ROTC’s benefits attract student interest

ROTC is an option for many students concerned with paying for college

Tia Rotolo

For seniors deciding post high school plans, ROTC offers a unique college experience with benefits and an opportunity to honor one’s country.
According to senior Jack Kempf “ROTC is a commissioning program for all branches of the military. If you’re accepted after applying, you get a full scholarship to your university. Following graduation, you are required to serve five years active duty and three years reserve.”
ROTC gives individuals the ability to be part of the armed forces while still attending and receiving the traditional college experience.
An anonymous senior said she wanted to do more during her time at school, “I’ve always looked up to people in the military and it’s a great opportunity to be part of something greater than myself.”
Most high school students don’t want to involve themselves in something with a high risk factor and little reward. However, family ties can often sway a student’s desire to join.
Senior Mason Mcquet has a family history of military involvement. He feels as though joining ROTC would keep the tradition going, with added benefits. “I’m mostly attracted to the benefits of serving,” Mcquet said.
The benefits range from financial to career-based. Most ROTC programs include a 2-4 year full ride scholarship for the participant, while also providing access to plenty of jobs post-college.
Ewing notes the ROTC’s ability to help kids commit to jobs when needed. “You’re gonna have a career in the army following the program if you want it. You can do social work, infantry, armor, or pilot, just to name a few. There’s a career for everyone who wants one,” Ewing said.
Ability to find jobs is consistent for all of the branches, but branch-choice will vary with the student’s involvement and commitment.
Ewing, as a first year ROTC member, already faces a minimum of six hours a week of active participation in the program.
The weekly commitment for college kids is minimal compared to what students would face after college.
For Kempf, NROTC (the Navy branch) will allow him to begin commission as soon as he graduates. “NROTC will give me the chance to go to the Marines Officer Candidate School between my junior and senior year of college, so that I will be commissioned as a 2nd lieutenant the day I graduate. After I graduate college, I will be obligated to serve in the Marine Corps for 5 years active duty and 3 years in the reserves,” Kempf said.
As rigorous and time consuming as the program is, it still allows time for a minimal college experience as long as a consistent sleep schedule is maintained.
According to Ewing, free time has to be devoted to studying. “Classes with ROTC just means you have to be time efficient. You don’t have a lot of time to waste around doing miscellaneous college stuff.”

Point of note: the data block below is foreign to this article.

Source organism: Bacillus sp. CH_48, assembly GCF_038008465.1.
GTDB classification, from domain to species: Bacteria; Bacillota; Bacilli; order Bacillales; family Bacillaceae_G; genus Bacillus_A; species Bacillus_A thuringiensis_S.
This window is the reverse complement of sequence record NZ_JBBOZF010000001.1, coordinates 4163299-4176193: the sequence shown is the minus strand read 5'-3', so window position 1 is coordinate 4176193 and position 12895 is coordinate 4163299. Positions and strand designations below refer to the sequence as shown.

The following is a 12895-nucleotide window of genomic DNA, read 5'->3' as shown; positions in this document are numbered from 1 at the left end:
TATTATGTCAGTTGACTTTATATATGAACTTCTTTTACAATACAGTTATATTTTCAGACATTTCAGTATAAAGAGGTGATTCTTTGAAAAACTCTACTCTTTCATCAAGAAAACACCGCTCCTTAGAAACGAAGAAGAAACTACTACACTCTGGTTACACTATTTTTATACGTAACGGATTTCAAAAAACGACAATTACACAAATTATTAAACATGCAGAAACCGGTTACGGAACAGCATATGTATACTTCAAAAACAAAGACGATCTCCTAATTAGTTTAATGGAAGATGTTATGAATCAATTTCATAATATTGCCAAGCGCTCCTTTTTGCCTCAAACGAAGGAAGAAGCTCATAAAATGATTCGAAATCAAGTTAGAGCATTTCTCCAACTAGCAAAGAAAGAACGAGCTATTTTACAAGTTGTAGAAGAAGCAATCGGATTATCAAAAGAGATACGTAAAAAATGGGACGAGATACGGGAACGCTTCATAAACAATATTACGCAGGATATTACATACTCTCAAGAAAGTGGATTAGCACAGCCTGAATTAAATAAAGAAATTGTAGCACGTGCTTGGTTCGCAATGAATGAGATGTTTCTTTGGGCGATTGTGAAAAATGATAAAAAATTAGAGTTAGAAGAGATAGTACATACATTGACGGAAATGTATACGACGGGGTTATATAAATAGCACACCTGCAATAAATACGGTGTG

For students wanting to join ROTC, they must consider specific colleges, since not all universities offer ROTC programs.
Branches offered vary depending on college, therefore Kempf’s interest in NROTC limits his college search. “There are approximately 150 schools nationwide that offer Naval ROTC. This means that I can only apply to these schools if I want to do NROTC,” Kempf said.
The search can be difficult given that not all schools offer specific branches, on-campus facilities, or financial aid.
An anonymous senior notes the difficulty in finding a school that offers full necessities for her. “Some schools don’t offer ROTC programs, some only offer through other schools, and some don’t offer any financial help. I’m only looking at schools with ROTC on campus with benefits and reputable Pre-Med programs,” She said.
In committing to the perfect school, one needs to be willing to dedicate time to maintaining their physical health as well.
“It is important to get in shape and stay in shape. Before you can apply for an NROTC Marine option scholarship, you must take a physical fitness test or PFT.
The PFT is very important to the Marine Corps and weighs heavily on your application,” Kempf said. Maintaining good grades and being involved in various extracurriculars and athletics can help in differentiating one’s self from other candidates in the highly selective process.
If ROTC is desirable for a student, it has to be well-thought out before committing. While the benefits would be helpful for any college student, an internal desire to serve one’s country is necessary.
Senior Sam Yavitt notes the positive and negative factors to having a career in the armed forces. “A recruiter told me if someone only wanted to obtain the financial benefits received from ROTC without a genuine interest in serving your country, the person would be completely miserable,” Yavitt said.